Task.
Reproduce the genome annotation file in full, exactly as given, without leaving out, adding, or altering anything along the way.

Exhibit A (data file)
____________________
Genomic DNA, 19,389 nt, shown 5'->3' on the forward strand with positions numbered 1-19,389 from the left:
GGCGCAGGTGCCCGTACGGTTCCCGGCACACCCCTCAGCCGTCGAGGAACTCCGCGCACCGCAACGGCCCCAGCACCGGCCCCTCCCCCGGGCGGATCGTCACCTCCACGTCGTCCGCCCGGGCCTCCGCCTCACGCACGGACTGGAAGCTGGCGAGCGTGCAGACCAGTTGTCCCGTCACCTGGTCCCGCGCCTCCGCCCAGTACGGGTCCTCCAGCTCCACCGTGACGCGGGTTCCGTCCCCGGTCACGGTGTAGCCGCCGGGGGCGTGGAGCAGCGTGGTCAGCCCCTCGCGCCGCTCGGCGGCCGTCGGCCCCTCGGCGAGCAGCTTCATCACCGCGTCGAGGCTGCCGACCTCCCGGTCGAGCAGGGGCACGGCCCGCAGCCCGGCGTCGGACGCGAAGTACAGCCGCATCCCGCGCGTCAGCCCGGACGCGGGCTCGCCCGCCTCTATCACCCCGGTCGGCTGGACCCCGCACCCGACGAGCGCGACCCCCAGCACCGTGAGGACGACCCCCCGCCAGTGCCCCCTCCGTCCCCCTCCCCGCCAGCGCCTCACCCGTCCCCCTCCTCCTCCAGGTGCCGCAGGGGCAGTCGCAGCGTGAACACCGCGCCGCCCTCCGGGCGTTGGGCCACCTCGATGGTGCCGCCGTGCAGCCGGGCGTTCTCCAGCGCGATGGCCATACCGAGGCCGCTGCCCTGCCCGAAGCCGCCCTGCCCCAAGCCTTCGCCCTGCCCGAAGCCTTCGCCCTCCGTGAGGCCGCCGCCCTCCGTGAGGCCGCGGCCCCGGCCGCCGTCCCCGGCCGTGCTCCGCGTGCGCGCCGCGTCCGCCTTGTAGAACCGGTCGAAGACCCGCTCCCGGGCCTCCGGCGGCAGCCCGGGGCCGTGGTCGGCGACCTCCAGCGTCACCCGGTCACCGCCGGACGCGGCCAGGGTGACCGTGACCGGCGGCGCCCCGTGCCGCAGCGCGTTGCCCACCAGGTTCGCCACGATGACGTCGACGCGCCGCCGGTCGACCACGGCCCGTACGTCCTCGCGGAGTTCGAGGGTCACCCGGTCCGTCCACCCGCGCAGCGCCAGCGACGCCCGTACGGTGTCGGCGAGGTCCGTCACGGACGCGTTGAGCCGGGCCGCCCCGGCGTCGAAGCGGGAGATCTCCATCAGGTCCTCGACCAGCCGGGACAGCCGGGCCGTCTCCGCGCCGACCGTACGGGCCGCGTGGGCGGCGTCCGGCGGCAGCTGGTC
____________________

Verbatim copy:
Genomic DNA, 19,389 nt, shown 5'->3' on the forward strand with positions numbered 1-19,389 from the left:
GGCGCAGGTGCCCGTACGGTTCCCGGCACACCCCTCAGCCGTCGAGGAACTCCGCGCACCGCAACGGCCCCAGCACCGGCCCCTCCCCCGGGCGGATCGTCACCTCCACGTCGTCCGCCCGGGCCTCCGCCTCACGCACGGACTGGAAGCTGGCGAGCGTGCAGACCAGTTGTCCCGTCACCTGGTCCCGCGCCTCCGCCCAGTACGGGTCCTCCAGCTCCACCGTGACGCGGGTTCCGTCCCCGGTCACGGTGTAGCCGCCGGGGGCGTGGAGCAGCGTGGTCAGCCCCTCGCGCCGCTCGGCGGCCGTCGGCCCCTCGGCGAGCAGCTTCATCACCGCGTCGAGGCTGCCGACCTCCCGGTCGAGCAGGGGCACGGCCCGCAGCCCGGCGTCGGACGCGAAGTACAGCCGCATCCCGCGCGTCAGCCCGGACGCGGGCTCGCCCGCCTCTATCACCCCGGTCGGCTGGACCCCGCACCCGACGAGCGCGACCCCCAGCACCGTGAGGACGACCCCCCGCCAGTGCCCCCTCCGTCCCCCTCCCCGCCAGCGCCTCACCCGTCCCCCTCCTCCTCCAGGTGCCGCAGGGGCAGTCGCAGCGTGAACACCGCGCCGCCCTCCGGGCGTTGGGCCACCTCGATGGTGCCGCCGTGCAGCCGGGCGTTCTCCAGCGCGATGGCCATACCGAGGCCGCTGCCCTGCCCGAAGCCGCCCTGCCCCAAGCCTTCGCCCTGCCCGAAGCCTTCGCCCTCCGTGAGGCCGCCGCCCTCCGTGAGGCCGCGGCCCCGGCCGCCGTCCCCGGCCGTGCTCCGCGTGCGCGCCGCGTCCGCCTTGTAGAACCGGTCGAAGACCCGCTCCCGGGCCTCCGGCGGCAGCCCGGGGCCGTGGTCGGCGACCTCCAGCGTCACCCGGTCACCGCCGGACGCGGCCAGGGTGACCGTGACCGGCGGCGCCCCGTGCCGCAGCGCGTTGCCCACCAGGTTCGCCACGATGACGTCGACGCGCCGCCGGTCGACCACGGCCCGTACGTCCTCGCGGAGTTCGAGGGTCACCCGGTCCGTCCACCCGCGCAGCGCCAGCGACGCCCGTACGGTGTCGGCGAGGTCCGTCACGGACGCGTTGAGCCGGGCCGCCCCGGCGTCGAAGCGGGAGATCTCCATCAGGTCCTCGACCAGCCGGGACAGCCGGGCCGTCTCCGCGCCGACCGTACGGGCCGCGTGGGCGGCGTCCGGCGGCAGCTGGTC